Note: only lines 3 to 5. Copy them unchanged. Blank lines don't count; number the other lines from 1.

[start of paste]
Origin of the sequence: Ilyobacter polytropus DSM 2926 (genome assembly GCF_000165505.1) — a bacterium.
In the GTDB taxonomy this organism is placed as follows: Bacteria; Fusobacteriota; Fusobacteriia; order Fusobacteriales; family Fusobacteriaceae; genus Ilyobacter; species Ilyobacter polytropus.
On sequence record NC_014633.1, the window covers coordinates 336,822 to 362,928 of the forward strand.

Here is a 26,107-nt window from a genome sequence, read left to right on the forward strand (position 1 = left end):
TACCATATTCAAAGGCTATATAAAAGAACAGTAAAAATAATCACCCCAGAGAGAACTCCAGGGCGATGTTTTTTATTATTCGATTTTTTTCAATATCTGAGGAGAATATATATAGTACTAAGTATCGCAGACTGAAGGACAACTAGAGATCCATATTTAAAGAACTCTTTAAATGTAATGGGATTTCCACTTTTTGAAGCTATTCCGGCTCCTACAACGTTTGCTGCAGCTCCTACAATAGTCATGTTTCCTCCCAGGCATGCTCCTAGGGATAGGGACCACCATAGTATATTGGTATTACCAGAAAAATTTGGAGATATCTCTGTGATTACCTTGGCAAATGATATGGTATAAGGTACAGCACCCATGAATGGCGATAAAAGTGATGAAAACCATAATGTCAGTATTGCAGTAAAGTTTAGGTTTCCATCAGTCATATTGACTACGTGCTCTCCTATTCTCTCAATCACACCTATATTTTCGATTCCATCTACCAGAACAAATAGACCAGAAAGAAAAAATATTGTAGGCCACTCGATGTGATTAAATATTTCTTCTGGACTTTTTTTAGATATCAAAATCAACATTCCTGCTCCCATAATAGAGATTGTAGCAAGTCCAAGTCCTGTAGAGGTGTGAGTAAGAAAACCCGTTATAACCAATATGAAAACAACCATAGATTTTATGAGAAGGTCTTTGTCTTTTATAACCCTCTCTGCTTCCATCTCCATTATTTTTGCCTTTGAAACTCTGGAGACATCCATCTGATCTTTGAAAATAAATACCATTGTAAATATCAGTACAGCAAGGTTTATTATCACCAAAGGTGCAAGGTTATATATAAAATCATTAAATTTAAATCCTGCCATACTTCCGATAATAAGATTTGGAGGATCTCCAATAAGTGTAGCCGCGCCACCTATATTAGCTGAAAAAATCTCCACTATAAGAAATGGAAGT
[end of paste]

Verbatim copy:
On sequence record NC_014633.1, the window covers coordinates 336,822 to 362,928 of the forward strand.

Here is a 26,107-nt window from a genome sequence, read left to right on the forward strand (position 1 = left end):
TACCATATTCAAAGGCTATATAAAAGAACAGTAAAAATAATCACCCCAGAGAGAACTCCAGGGCGATGTTTTTTATTATTCGATTTTTTTCAATATCTGAGGAGAATATATATAGTACTAAGTATCGCAGACTGAAGGACAACTAGAGATCCATATTTAAAGAACTCTTTAAATGTAATGGGATTTCCACTTTTTGAAGCTATTCCGGCTCCTACAACGTTTGCTGCAGCTCCTACAATAGTCATGTTTCCTCCCAGGCATGCTCCTAGGGATAGGGACCACCATAGTATATTGGTATTACCAGAAAAATTTGGAGATATCTCTGTGATTACCTTGGCAAATGATATGGTATAAGGTACAGCACCCATGAATGGCGATAAAAGTGATGAAAACCATAATGTCAGTATTGCAGTAAAGTTTAGGTTTCCATCAGTCATATTGACTACGTGCTCTCCTATTCTCTCAATCACACCTATATTTTCGATTCCATCTACCAGAACAAATAGACCAGAAAGAAAAAATATTGTAGGCCACTCGATGTGATTAAATATTTCTTCTGGACTTTTTTTAGATATCAAAATCAACATTCCTGCTCCCATAATAGAGATTGTAGCAAGTCCAAGTCCTGTAGAGGTGTGAGTAAGAAAACCCGTTATAACCAATATGAAAACAACCATAGATTTTATGAGAAGGTCTTTGTCTTTTATAACCCTCTCTGCTTCCATCTCCATTATTTTTGCCTTTGAAACTCTGGAGACATCCATCTGATCTTTGAAAATAAATACCATTGTAAATATCAGTACAGCAAGGTTTATTATCACCAAAGGTGCAAGGTTATATATAAAATCATTAAATTTAAATCCTGCCATACTTCCGATAATAAGATTTGGAGGATCTCCAATAAGTGTAGCCGCGCCACCTATATTAGCTGAAAAAATCTCCACTATAAGAAATGGAAGT